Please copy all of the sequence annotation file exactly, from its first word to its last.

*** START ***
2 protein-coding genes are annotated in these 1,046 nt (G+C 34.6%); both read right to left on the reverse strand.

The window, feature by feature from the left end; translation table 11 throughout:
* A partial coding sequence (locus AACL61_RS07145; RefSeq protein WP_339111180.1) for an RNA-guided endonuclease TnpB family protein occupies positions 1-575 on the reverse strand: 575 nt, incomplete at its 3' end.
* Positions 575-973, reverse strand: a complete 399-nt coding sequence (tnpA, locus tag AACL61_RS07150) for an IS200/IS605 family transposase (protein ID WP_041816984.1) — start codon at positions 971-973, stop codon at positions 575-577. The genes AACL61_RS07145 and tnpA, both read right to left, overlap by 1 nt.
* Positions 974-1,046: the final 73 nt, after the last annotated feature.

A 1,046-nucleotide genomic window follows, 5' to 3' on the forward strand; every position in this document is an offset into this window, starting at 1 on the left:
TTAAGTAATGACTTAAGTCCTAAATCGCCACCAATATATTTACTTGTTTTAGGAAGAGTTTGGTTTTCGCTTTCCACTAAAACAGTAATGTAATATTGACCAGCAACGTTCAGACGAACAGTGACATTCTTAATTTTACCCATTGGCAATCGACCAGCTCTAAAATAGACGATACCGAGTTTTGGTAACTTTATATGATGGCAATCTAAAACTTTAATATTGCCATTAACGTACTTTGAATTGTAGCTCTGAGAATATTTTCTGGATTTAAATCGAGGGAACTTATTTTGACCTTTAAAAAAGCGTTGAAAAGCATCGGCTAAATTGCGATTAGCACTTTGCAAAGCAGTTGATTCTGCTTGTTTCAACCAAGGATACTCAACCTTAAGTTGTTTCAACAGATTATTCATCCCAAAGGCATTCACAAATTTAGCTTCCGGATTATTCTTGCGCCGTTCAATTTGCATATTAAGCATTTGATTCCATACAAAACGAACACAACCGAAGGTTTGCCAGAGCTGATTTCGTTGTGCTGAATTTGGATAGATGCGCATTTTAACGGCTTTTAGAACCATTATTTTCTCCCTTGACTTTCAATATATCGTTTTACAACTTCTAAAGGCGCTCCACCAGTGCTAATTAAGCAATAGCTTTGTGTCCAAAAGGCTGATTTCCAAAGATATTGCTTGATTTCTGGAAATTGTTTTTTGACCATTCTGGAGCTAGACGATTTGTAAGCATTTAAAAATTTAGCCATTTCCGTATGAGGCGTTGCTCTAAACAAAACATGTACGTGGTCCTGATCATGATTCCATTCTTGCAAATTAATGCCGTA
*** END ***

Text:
2 protein-coding genes are annotated in these 1,046 nt (G+C 34.6%); both read right to left on the reverse strand.

The window, feature by feature from the left end; translation table 11 throughout:
* A partial coding sequence (locus AACL61_RS07145; RefSeq protein WP_339111180.1) for an RNA-guided endonuclease TnpB family protein occupies positions 1-575 on the reverse strand: 575 nt, incomplete at its 3' end.
* Positions 575-973, reverse strand: a complete 399-nt coding sequence (tnpA, locus tag AACL61_RS07150) for an IS200/IS605 family transposase (protein ID WP_041816984.1) — start codon at positions 971-973, stop codon at positions 575-577. The genes AACL61_RS07145 and tnpA, both read right to left, overlap by 1 nt.
* Positions 974-1,046: the final 73 nt, after the last annotated feature.

A 1,046-nucleotide genomic window follows, 5' to 3' on the forward strand; every position in this document is an offset into this window, starting at 1 on the left:
TTAAGTAATGACTTAAGTCCTAAATCGCCACCAATATATTTACTTGTTTTAGGAAGAGTTTGGTTTTCGCTTTCCACTAAAACAGTAATGTAATATTGACCAGCAACGTTCAGACGAACAGTGACATTCTTAATTTTACCCATTGGCAATCGACCAGCTCTAAAATAGACGATACCGAGTTTTGGTAACTTTATATGATGGCAATCTAAAACTTTAATATTGCCATTAACGTACTTTGAATTGTAGCTCTGAGAATATTTTCTGGATTTAAATCGAGGGAACTTATTTTGACCTTTAAAAAAGCGTTGAAAAGCATCGGCTAAATTGCGATTAGCACTTTGCAAAGCAGTTGATTCTGCTTGTTTCAACCAAGGATACTCAACCTTAAGTTGTTTCAACAGATTATTCATCCCAAAGGCATTCACAAATTTAGCTTCCGGATTATTCTTGCGCCGTTCAATTTGCATATTAAGCATTTGATTCCATACAAAACGAACACAACCGAAGGTTTGCCAGAGCTGATTTCGTTGTGCTGAATTTGGATAGATGCGCATTTTAACGGCTTTTAGAACCATTATTTTCTCCCTTGACTTTCAATATATCGTTTTACAACTTCTAAAGGCGCTCCACCAGTGCTAATTAAGCAATAGCTTTGTGTCCAAAAGGCTGATTTCCAAAGATATTGCTTGATTTCTGGAAATTGTTTTTTGACCATTCTGGAGCTAGACGATTTGTAAGCATTTAAAAATTTAGCCATTTCCGTATGAGGCGTTGCTCTAAACAAAACATGTACGTGGTCCTGATCATGATTCCATTCTTGCAAATTAATGCCGTA